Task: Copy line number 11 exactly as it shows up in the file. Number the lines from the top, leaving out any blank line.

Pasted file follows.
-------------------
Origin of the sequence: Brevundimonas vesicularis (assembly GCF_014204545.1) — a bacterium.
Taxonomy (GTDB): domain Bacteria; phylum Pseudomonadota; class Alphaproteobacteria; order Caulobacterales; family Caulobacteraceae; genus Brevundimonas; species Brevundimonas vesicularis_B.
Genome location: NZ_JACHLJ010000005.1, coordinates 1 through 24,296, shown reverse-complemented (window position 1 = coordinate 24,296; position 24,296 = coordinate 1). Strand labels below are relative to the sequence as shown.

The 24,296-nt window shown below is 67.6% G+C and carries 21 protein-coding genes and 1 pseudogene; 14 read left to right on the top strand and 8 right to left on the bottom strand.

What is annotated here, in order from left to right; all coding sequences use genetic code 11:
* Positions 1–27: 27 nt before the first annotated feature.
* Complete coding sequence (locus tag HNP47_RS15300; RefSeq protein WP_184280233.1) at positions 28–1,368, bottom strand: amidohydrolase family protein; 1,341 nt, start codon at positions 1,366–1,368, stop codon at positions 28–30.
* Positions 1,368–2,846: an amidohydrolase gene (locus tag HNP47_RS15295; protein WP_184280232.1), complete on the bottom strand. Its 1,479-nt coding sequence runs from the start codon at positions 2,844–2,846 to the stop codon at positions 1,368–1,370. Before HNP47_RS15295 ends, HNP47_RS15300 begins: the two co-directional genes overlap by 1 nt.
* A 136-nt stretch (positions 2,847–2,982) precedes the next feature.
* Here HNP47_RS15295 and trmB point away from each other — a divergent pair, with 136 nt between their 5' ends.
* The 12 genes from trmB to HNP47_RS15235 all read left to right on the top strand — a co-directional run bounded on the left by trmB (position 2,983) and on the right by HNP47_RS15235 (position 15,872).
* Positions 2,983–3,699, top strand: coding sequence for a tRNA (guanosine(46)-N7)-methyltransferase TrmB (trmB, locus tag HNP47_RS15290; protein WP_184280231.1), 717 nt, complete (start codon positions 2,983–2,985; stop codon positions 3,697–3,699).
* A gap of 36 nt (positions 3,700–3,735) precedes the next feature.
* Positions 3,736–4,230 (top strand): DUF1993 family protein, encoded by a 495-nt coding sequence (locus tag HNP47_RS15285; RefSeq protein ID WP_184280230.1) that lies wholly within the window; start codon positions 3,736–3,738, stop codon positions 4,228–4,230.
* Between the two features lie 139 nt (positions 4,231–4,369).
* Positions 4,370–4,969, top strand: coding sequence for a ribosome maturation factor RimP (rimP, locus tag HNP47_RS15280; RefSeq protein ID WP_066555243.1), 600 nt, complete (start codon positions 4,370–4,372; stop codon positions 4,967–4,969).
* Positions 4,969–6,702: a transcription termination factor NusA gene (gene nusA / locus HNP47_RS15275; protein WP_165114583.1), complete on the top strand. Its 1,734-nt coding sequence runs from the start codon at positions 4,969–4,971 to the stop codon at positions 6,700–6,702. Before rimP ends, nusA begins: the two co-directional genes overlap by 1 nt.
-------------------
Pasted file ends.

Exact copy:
* The 12 genes from trmB to HNP47_RS15235 all read left to right on the top strand — a co-directional run bounded on the left by trmB (position 2,983) and on the right by HNP47_RS15235 (position 15,872).